You may have not noticed it, but the use of local content requirements (LCRs) has gone up for years. They are used by developed as well as developing countries. LCRs aim to promote the use of local inputs. They also serve the purpose of fostering domestic industries. BRICS and many other emerging countries are frequent users of LCRs, together with the US.
However, LCRs can be highly damaging for the economy. While LCRs might have the perceived benefit of creating industry activity and local employment, these gains or often generated in the short-term. LCRs are most likely to have a damaging economic impact that is wider in the long run. This harmful impact therefore evolves over time, which eventually outweighs any specific short run gain they can create.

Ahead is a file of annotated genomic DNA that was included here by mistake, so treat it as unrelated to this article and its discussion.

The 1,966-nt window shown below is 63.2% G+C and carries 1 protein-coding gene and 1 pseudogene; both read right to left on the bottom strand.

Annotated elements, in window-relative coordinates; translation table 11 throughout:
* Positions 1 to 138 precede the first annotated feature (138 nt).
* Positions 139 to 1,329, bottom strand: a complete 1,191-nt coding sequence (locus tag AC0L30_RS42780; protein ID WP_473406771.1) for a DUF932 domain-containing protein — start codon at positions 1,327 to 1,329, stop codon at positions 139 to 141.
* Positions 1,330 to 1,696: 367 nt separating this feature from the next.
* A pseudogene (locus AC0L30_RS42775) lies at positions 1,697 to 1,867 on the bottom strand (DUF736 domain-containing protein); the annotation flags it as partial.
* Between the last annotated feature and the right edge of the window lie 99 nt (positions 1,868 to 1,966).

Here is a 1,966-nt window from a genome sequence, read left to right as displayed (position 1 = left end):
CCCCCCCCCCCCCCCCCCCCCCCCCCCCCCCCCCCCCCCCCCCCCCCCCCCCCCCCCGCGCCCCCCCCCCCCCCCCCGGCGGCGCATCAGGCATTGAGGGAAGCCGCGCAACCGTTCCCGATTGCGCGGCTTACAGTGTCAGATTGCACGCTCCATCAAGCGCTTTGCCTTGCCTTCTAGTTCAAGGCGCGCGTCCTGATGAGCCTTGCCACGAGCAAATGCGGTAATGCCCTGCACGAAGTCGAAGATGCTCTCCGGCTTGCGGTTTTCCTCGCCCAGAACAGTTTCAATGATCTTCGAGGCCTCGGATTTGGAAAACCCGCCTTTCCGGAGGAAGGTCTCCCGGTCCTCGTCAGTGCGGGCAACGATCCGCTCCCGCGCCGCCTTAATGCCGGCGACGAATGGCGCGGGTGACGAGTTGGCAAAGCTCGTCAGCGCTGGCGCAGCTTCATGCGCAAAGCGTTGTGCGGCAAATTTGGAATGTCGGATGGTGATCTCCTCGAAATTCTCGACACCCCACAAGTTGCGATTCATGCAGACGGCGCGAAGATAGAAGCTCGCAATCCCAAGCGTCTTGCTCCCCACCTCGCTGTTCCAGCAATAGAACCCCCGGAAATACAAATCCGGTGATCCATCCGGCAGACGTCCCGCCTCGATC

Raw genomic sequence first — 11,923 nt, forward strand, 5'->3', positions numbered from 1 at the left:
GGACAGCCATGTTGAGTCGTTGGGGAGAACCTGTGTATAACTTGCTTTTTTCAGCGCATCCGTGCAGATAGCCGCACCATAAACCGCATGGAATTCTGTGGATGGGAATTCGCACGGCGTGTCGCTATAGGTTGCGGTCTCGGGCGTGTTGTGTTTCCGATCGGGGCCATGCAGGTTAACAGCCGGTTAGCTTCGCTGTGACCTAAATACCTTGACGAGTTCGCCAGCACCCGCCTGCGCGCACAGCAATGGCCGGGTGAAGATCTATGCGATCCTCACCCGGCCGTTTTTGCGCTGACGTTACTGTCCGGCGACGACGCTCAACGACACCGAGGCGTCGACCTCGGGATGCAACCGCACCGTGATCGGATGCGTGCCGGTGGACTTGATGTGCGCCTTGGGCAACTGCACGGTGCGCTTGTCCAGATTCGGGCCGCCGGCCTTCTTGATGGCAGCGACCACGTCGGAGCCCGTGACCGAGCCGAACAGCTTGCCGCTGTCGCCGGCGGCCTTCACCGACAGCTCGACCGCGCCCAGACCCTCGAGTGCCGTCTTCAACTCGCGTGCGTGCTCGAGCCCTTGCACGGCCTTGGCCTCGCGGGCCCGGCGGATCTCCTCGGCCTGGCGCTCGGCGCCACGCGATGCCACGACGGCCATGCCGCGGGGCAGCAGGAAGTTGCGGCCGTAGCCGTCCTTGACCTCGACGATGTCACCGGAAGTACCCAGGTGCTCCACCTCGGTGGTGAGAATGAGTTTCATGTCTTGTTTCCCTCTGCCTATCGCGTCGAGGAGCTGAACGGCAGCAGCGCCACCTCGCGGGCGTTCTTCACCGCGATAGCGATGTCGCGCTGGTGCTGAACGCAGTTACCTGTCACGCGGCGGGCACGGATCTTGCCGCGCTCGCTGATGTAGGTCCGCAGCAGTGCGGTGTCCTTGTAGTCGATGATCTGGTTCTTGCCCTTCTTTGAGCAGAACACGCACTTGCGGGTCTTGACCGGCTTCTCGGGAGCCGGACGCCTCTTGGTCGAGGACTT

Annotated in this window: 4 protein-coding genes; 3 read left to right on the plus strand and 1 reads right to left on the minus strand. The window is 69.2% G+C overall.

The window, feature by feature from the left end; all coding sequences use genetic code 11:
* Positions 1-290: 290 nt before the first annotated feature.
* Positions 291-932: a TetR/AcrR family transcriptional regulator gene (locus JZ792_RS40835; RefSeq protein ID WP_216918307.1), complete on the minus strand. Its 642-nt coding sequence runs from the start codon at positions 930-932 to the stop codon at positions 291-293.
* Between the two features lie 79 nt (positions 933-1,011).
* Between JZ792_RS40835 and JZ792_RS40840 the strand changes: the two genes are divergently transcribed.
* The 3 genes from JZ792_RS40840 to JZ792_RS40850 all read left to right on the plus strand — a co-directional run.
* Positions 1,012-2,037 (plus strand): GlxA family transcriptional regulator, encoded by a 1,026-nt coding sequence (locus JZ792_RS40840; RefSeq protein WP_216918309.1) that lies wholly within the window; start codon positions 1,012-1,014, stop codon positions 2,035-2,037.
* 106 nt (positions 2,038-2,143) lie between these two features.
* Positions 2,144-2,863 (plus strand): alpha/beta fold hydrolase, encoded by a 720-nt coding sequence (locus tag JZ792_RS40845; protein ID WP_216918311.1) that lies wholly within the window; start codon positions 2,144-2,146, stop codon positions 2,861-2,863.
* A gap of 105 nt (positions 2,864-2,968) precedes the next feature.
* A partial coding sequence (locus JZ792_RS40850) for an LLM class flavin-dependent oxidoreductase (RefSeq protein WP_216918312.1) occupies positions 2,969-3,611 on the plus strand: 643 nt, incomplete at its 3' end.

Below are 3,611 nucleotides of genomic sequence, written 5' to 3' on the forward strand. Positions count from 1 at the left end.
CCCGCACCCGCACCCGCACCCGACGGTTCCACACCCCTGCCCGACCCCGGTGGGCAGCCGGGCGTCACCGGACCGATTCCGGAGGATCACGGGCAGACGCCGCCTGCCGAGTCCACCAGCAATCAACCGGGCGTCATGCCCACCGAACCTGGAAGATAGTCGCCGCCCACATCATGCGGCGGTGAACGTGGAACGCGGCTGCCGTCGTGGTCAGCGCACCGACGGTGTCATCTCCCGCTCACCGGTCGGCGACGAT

ECIPE’s new study with undersigned contribution estimates the damaging impacts of LCRs for BRICS countries. Our team has translated their negative effects into so-called ad valorem equivalents (AVE). This is a methodological concept that allows one to readily compare the adverse impact of any non-tariff barrier (NTB) such as an LCR with a tariff. Our study has taken LCRs in the heavy vehicle sector as a case in point.
The results are presented in the figure below. They show that Brazil and Russia apply the most distortive LCRs for heavy vehicles. The two countries have an estimated increase of their import price of 15.6 and 11.1 percent respectively. China and South Africa both show low AVEs of 4.5 and 3.3 percent respectively. India’s LCRs are least harmful as it shows an AVE estimate of 2.2 percent.
Source: ECIPE calculations, based on ECIPE LCR BRICS database; WITS/UNCTAD TRAINS